A briefing meeting will be held the day before the first meeting. In presenting the briefing to members committee staff will be assisted by the staff from the Office of the Auditor General where the subject deals with his report. Permanent committee staff will be supplemented by additional expert staff where this is required. In conjunction with the subcommittee procedure mentioned earlier, the Committee, in the course of the briefing meeting, will designate individual members to play a leading role in the questioning of witnesses.

Among the many noteworthy practices of the British Public Accounts Committee is the well-developed system of planning future business with the National Audit Office. A detailed planning document is submitted to the Committee and the program is set out one year in advance based on the schedule of reports being produced and, on occasion, requests by the Committee. In reviewing these planning procedures, the Canadian committee has decided to develop further its own procedures in this area. In future, the Committee will meet with the Auditor General at six month intervals and will endeavour to plan its program on this basis. One of these semi-annual planning sessions will coincide with the tabling of the Auditor General's annual report. With the assistance of the Auditor General and his staff, the Committee will rank the subjects in his annual report and lay out a program of future business. the Committee will also consider items from the Public Accounts of Canada and, from time to time, request the Auditor General to undertake special studies or inquiries. Should the Auditor General's Act be amended to allow him to table reports on a completion date basis, the Committee expects that the semi-annual planning sessions would serve to set the agenda for the tabling of these reports.

Another aspect of the British Committee's proceedings noted by our Committee was the degree of preparation and co-ordination evident in the quality of the responses from civil servants. It was clear that officials were well-briefed. Moreover, responses from each department were channelled through one or two designated senior officials. The British Committee therefore received evidence from a small number of well-briefed, high-ranking officials. This approach commended itself to the Canadian Committee. Too often, in the Canadian experience, testimony from officials has not been well co-ordinated and it has not been clear who was accountable to whom for what. In future the Committee will impress upon government departments, agencies and Crown corporations appearing before it the importance of responsible representation and an improvement in the quality of witnesses' preparation. The staff of the Committee will convey these expectations to all prospective witnesses.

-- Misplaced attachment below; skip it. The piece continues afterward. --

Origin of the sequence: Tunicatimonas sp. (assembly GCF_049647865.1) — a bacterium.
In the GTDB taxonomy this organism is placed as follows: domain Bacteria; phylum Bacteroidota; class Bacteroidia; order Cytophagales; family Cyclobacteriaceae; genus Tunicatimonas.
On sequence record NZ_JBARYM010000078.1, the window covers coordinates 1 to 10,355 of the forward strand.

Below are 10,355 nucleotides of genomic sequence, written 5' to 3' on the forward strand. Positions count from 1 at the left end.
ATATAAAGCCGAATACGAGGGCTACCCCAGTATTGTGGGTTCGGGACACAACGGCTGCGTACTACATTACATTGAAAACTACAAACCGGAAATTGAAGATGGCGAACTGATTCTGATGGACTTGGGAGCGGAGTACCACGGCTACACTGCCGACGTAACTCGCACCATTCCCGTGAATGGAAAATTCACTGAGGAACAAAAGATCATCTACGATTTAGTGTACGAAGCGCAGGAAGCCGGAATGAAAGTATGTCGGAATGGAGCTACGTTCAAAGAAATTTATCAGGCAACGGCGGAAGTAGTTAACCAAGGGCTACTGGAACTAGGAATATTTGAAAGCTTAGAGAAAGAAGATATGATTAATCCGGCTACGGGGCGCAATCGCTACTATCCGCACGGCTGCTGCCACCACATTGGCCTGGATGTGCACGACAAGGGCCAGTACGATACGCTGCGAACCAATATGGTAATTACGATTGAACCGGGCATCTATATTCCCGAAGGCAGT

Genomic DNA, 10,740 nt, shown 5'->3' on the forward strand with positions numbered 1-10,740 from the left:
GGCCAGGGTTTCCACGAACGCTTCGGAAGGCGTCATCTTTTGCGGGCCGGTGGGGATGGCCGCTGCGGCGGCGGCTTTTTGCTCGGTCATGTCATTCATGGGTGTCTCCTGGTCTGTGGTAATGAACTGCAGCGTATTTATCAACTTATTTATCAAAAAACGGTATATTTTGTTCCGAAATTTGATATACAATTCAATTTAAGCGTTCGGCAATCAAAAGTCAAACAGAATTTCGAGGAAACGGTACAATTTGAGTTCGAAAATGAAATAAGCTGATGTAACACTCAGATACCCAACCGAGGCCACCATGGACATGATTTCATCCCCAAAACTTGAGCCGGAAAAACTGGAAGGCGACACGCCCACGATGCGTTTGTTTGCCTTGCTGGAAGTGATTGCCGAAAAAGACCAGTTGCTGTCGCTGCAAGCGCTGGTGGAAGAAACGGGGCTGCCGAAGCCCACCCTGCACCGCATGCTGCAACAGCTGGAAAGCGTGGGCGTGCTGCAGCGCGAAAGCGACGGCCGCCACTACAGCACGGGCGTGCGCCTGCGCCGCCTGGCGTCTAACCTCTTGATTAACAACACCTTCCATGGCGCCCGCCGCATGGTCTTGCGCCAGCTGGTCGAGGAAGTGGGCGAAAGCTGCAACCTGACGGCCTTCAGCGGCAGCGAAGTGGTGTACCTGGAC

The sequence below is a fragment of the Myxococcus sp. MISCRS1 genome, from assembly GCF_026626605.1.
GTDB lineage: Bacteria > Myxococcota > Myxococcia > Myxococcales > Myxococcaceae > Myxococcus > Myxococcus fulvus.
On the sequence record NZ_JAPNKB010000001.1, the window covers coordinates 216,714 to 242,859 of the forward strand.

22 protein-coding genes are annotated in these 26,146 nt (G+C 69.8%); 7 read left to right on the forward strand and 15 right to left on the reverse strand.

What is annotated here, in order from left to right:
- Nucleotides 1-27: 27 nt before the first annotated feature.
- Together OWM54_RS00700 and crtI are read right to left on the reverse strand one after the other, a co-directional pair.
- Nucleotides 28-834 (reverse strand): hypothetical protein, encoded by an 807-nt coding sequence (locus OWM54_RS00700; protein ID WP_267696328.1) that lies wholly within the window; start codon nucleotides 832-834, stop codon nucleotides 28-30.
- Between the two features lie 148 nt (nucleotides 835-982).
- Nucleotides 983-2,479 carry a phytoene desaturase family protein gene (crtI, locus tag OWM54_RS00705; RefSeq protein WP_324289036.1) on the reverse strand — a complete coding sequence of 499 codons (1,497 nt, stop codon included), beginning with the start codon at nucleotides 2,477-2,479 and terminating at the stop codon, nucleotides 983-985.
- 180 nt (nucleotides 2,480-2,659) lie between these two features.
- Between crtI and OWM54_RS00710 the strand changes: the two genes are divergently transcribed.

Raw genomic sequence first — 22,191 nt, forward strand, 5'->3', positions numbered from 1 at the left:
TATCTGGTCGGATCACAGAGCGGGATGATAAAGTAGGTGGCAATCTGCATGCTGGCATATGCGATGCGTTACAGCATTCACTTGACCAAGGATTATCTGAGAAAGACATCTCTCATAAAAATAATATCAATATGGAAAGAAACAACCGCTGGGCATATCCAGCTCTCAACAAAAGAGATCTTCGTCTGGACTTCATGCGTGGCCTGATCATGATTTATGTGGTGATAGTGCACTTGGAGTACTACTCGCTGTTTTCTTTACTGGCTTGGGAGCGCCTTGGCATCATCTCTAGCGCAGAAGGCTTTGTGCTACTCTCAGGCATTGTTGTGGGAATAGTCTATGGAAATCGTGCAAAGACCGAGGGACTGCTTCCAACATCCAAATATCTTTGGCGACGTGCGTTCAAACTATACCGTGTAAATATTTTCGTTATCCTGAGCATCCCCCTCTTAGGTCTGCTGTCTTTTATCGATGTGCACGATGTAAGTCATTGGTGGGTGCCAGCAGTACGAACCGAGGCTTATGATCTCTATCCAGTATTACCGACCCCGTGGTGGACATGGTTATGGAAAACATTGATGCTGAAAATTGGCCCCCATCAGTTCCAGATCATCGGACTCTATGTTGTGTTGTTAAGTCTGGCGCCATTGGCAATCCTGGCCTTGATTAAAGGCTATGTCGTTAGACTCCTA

The Committee observed that its British counterpart tended to receive concise replies from witnesses. It is a matter of concern to the Committee that witnesses sometimes respond at greater length than is called for as though hoping to "talk out" a point rather than deal squarely with it. The Committee will endeavour to more closely control such behaviour in the future.

Parliamentary scrutiny of the economy, efficiency and effectiveness of public spending is recognized as an important function in both the American Congress and the British House of Commons. The Government Operations committee is a sought-after assignment among the many committees of the House of Representatives. Similarly, the British Public Accounts Committee has an authoritative voice in the overview of government expenditures, based on a tradition of respect for the Committee and its views. In light of British and American practice, the Canadian Committee will endeavour to create a greater awareness of its activities among other parliamentarians and the general public.

Under the doctrine of ministerial responsibility a minister is answerable to Parliament for policy while public servants are responsible for the implementation and administration of programs. It is not the intention of the Public Accounts Committee to determine the rights and wrongs of policy but rather to ensure that programs are implemented with due regard for economy, efficiency and effectiveness. The Committee will attempt to hold officials accountable for their administrative responsibilities and for the accuracy and completeness of the advice that they give to ministers.

Defining responsibility and accountability as between a Minister and officials is far from easy. A Minister may choose, for public policy reasons, a course of action that costs more than other available options and the choice may be not only defensible but wise and appropriate even, occasionally, brilliant.